The Virtual Tesco, and Mobile 2.0 Thinking

We all sense that the growth and adoption of mobile technology is extraordinary. And at a fascinating seminar led by Andrew Hawn and David Luttenberger of Iconoculture at the FIT campus in New York yesterday, some facts were presented about retail usage of mobile devices that certainly seemed to confirm this.

1. In the last year the time spent using a mobile device has increased from 43 to 81 minutes per day
2. 73% of consumers prefer using their mobile device at retail for product information rather than relying on a salesperson for advice
3. 78% of smart phone users use their phone when they shop
4. 70% of desktop product information queries lead to sales in a week, while 70% of mobile queries lead to sales in one hour

These statistics, and many others like them, support the explosion that is taking place in the adoption of mobile devices and demonstrate the excitement people are feeling about their usage at retail. But I was mostly NOT feeling really excited yesterday. Unfortunately most of the examples shown were decidedly boring and derivative, simply mundane examples of old-school promotion programs using QR codes for activation technology. Really boring, and I’ll call this Mobile 1.0 thinking.

But anyone who takes time to consider the potential of this technology knows it is capable of much much more. And this potential was demonstrated with what Tesco has launched in South Korea. This is a mobile activation idea so extraordinary that it could simply change the whole premise of retail.

As the video above demonstrates, their Home Plus stores have set up virtual retail shops in subway stations. These walls have no real products, just images of product packages with QR codes. Shoppers can select items for purchase by scanning the code on a simulated store shelf. The items are then soon delivered to the shopper’s home. Now imagine a virtual Stop & Shop in Grand Central Station, or a virtual Walgreen’s at O’Hare Airport!

While everyone else has been fooling around with Mobile 1.0 ideas, Tesco has shown us how exciting, and groundbreaking, Mobile 2.0 technology will be.

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About Richard Shear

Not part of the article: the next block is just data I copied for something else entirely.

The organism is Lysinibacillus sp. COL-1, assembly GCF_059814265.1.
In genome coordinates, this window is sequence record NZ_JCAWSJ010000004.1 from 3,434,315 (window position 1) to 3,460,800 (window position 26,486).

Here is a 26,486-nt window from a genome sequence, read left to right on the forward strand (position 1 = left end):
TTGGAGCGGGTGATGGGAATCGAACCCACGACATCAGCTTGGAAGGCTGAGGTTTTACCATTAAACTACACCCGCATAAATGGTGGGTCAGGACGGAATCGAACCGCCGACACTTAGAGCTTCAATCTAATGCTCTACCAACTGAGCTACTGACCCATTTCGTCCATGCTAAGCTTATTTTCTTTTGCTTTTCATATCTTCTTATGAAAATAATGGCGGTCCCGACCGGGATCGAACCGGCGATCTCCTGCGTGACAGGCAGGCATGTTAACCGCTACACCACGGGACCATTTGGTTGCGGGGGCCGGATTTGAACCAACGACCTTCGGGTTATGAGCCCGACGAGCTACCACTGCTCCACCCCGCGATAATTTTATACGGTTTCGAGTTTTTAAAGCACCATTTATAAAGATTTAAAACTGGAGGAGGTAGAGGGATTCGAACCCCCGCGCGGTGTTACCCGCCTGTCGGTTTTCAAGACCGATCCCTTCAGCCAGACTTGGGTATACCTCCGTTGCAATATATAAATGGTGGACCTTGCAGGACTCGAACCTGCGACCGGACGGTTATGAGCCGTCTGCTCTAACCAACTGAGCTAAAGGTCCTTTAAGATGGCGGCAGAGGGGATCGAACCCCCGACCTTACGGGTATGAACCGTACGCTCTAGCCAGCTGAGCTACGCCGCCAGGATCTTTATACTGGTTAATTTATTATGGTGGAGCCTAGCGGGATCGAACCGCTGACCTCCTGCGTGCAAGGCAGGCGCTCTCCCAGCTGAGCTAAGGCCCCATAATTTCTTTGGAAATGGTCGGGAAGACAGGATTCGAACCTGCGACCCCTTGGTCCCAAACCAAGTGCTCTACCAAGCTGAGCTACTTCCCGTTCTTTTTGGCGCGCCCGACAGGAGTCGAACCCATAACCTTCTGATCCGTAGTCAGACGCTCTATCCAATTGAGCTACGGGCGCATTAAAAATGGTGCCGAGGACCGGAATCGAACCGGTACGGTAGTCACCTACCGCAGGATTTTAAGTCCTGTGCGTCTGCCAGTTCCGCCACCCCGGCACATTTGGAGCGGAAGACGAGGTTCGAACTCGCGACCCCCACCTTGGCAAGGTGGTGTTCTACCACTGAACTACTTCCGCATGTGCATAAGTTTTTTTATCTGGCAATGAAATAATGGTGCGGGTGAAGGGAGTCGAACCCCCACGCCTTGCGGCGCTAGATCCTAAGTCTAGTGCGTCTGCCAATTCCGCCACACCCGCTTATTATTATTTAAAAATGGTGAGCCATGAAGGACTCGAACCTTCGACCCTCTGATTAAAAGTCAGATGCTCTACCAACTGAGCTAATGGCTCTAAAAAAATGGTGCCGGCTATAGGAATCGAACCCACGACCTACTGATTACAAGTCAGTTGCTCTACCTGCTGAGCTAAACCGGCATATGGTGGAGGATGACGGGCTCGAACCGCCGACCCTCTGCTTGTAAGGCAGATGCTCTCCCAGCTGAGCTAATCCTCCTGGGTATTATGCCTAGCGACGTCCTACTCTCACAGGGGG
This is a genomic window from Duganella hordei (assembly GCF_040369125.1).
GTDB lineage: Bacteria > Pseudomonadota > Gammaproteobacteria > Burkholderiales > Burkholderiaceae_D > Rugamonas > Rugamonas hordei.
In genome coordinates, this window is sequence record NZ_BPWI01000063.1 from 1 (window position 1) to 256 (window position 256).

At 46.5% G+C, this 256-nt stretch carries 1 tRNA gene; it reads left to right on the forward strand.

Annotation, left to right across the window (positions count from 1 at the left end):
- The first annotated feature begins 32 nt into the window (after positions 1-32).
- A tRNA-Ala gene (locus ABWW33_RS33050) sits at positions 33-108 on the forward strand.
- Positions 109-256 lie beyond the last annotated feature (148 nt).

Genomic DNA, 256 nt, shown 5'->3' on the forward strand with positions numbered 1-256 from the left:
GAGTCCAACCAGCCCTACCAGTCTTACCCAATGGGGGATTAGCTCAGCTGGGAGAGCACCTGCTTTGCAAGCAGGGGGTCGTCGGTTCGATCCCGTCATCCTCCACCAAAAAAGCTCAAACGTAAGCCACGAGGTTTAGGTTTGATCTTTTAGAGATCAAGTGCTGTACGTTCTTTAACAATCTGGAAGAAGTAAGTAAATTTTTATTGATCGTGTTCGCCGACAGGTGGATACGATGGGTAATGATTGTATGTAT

designer, husband, teacher, blogger, father, athlete, author, historian Richard has over 25 years of brand identity and package design experience, with a wide range of clients such as Ahold, Coca-Cola, Hasbro, IBM, Johnson & Johnson, Pernod Ricard and Procter & Gamble. He began his career working with the legendary advertising art director, and AIGA Medalist, George Lois and the British design manager Clive Chajet. In his next design management position at Lippincott & Margulies, he worked with Walter Margulies learning the complex skills of global corporate identity. He then became Creative Director and Partner at Peterson & Blyth, one of the premier brand identity and package design firms of the time. He is a founding faculty member of the Masters in Branding Program at New York’s School of Visual Arts. He publishes the blog The Package Unseen, and has been a guest lecturer at colleges including FIT, Trinity College and Tyler School of Art. He is a graduate of the Tyler School of Art at Temple University. Richard is a Board member of the AIGA MetroNorth Chapter, past President of AIGA‘s Brand Design Association, President of the Package Design Council and a member of its Board of Directors. He is a member of USA Cycling and US Rowing, a nationally ranked masters bicycle racer, and a member of The Saugatuck Rowing Club, the 2010 Masters Club National Champion.
This entry was posted in Design Criticism, Design Practice, Packaging Technology, Retail Technology and tagged , , , , , , , , . Bookmark the permalink.

3 Responses to The Virtual Tesco, and Mobile 2.0 Thinking

  1. Jaime says:

    what a great idea… it would be amazing if this becomes mainstream

  2. Great post. It will be interesting to watch online retailers in this space. The HomePlus model seems like it could be a lightweight, quick opportunity for companies like Amazon or SOAP.com to get a foot into the bricks and mortar space and continue to devour market share without disrupting their operational models.

  3. Would make an interesting guerrilla campaign to be sure. Soap.com could park a specially made truck with these displays right outside a Walgreen’s etc — beat ’em before they even entered the store.

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